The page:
It seems that McDonald's has finally realized how tone-deaf its internal employee resource website was. It has shut it down.
The final straw? A tip on the site to employees to avoid McDonald's fare.
A graphic on the site shows a meal with a cheeseburger, fries and drink under the caption "Unhealthy choice." Next to it is a picture of a sub, a salad and water under the caption "Healthier choice."
The latest embarrassment is among a string that's cropped up since the McResource Line website went live.
A bourbon heist at a high-end Kentucky distillery has left tongues wagging in elite whiskey circles and some small-town cops wondering whodunit.
The Buffalo Trace Distillery in Frankfort noticed this week that it was missing some of its 20-year-old Pappy Van Winkle, one of the rarest and most sought after bourbons in the world.
"It's highly coveted," said Franklin County Sheriff Pat Melton, the man leading the investigation. "It's the best of the best."
Melton said the distillery called him on Tuesday to report that 65 cases, or 195 bottles, of the high-end hard stuff were unaccounted for.
Nine cases of Pappy Van Winkle rye were also missing.
"We believe whoever did this took them out the back from the secured area over a period of two months" Melton said. "Obviously, the way this happened, it's indicative of an inside job."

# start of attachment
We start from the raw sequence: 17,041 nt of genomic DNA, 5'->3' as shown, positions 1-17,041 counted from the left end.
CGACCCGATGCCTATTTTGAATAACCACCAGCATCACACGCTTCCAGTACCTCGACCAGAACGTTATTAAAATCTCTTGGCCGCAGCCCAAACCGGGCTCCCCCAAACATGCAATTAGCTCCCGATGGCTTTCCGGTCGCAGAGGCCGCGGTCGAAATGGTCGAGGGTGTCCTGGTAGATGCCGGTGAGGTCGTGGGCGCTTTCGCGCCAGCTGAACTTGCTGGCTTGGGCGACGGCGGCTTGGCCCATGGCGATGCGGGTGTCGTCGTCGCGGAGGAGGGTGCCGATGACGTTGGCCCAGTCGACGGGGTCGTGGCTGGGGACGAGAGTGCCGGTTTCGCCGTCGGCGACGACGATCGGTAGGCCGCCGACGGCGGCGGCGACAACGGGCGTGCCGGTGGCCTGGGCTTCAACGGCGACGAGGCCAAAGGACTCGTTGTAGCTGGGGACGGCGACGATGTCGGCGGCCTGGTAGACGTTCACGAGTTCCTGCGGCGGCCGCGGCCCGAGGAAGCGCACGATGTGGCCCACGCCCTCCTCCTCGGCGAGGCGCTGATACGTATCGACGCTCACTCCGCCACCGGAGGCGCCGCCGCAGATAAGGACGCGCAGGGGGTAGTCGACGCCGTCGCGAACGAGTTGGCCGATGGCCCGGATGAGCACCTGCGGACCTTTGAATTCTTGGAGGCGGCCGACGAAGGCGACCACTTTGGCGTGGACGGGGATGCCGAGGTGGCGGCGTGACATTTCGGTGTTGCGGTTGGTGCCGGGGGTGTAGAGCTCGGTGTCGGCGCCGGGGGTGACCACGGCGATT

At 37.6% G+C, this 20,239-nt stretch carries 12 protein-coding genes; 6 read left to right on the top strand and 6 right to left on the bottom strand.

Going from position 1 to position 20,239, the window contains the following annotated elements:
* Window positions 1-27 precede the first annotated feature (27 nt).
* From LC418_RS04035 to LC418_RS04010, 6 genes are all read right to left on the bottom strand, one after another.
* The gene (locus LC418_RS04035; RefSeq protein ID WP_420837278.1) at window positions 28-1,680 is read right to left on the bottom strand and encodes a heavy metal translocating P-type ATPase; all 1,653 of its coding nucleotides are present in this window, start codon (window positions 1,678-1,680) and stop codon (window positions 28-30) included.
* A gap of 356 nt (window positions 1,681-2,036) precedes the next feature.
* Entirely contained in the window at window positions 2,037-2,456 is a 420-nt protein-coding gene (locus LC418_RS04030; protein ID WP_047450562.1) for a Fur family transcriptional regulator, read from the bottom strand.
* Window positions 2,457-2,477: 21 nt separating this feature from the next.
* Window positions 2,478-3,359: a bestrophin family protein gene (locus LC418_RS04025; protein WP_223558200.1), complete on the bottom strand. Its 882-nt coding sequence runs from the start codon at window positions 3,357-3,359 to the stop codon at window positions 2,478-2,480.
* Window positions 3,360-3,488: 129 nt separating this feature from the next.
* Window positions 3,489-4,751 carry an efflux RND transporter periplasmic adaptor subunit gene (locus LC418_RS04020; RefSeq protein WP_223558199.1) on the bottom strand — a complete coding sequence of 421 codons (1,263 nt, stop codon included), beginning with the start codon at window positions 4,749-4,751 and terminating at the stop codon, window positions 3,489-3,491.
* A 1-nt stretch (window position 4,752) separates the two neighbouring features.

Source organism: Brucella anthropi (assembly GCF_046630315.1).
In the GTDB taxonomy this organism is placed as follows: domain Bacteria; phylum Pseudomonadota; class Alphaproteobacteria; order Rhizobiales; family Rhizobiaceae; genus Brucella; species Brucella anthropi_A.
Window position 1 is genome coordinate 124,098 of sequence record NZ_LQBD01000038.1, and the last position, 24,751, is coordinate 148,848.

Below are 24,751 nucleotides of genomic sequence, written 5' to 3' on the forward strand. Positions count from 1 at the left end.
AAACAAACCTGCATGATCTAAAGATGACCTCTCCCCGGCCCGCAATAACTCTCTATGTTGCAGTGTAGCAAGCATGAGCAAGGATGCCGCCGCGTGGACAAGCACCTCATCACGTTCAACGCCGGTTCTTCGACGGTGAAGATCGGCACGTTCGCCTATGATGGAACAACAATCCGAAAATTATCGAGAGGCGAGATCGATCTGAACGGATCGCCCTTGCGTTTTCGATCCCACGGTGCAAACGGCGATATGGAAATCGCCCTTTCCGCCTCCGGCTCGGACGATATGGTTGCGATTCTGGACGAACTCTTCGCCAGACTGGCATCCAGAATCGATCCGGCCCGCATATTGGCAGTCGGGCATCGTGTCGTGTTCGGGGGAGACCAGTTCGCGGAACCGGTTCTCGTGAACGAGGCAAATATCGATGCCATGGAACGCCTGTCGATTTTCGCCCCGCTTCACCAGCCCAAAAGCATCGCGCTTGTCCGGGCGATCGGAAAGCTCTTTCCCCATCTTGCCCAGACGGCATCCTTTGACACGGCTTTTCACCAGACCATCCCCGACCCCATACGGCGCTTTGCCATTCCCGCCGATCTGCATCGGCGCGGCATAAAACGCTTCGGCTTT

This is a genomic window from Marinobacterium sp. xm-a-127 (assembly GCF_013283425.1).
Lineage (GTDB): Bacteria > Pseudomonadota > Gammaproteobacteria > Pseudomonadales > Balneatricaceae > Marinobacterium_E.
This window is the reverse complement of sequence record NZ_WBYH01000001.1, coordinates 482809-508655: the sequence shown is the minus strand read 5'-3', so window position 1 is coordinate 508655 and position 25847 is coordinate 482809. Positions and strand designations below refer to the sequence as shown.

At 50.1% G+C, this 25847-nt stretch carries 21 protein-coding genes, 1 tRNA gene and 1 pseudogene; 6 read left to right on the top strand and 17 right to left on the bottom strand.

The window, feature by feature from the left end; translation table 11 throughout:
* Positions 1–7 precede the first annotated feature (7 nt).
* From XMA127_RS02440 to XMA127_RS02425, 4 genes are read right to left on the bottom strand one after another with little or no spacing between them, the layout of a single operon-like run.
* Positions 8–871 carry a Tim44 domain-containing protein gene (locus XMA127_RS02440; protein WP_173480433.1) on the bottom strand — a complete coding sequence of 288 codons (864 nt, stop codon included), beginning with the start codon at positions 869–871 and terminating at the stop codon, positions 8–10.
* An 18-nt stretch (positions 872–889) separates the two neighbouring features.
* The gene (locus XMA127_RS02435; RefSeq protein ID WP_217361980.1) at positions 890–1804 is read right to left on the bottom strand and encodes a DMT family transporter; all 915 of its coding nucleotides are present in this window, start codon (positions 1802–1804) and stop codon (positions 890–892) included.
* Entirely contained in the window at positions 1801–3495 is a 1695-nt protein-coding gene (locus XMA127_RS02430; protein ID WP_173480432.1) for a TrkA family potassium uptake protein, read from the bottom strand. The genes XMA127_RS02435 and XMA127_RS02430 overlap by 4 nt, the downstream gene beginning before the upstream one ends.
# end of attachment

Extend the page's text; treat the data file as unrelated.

Back in the day, Bill Clinton was the highest-profile devotee of the highest-calorie items on the McDonald's menu.
What a difference a few years - and a quadruple-bypass surgery - can make.
The fast food giant and the former Big Mac fan-in-chief announced they were coming together Thursday to help fight the scourge of obesity.
Instead of just French fries to go with your value meal, McDonald's soon will offer you a choice of a side salad, fruit or vegetable as a substitute.
They also pledged to promote only water, milk and juice as the beverage that comes with a Happy Meal and to use Happy Meal packaging to "generate excitement" for fruits and vegetables.
Dave Casmi has made his living fishing for lobsters along the coast of Cape Cod, Massachusetts, for 40 years. But he and other lobster fishermen are asking themselves if it’s even worth untying their boats from the dock anymore.
In today’s market, they are suffering from an economic triple whammy: High fuel prices mean it’s more expensive to trap lobsters, and the recession finds fewer people splurging on their catch. Plus, a lobster’s market value begins depreciating the moment it’s caught.
“I’m getting what I got 15 years ago,” he said, referring to the amount distributors are paying for his catch. “Just how long would you spend $3 to make $4?”
The situation is particularly painful for Casmi and his fellow lobstermen due to their inability to mark up the price to cover the cost of fuel: Distributors aren’t going to pay more for a product that is selling less. And because lobster needs to be sold shortly after being caught, Casmi can't hold out for higher bidders.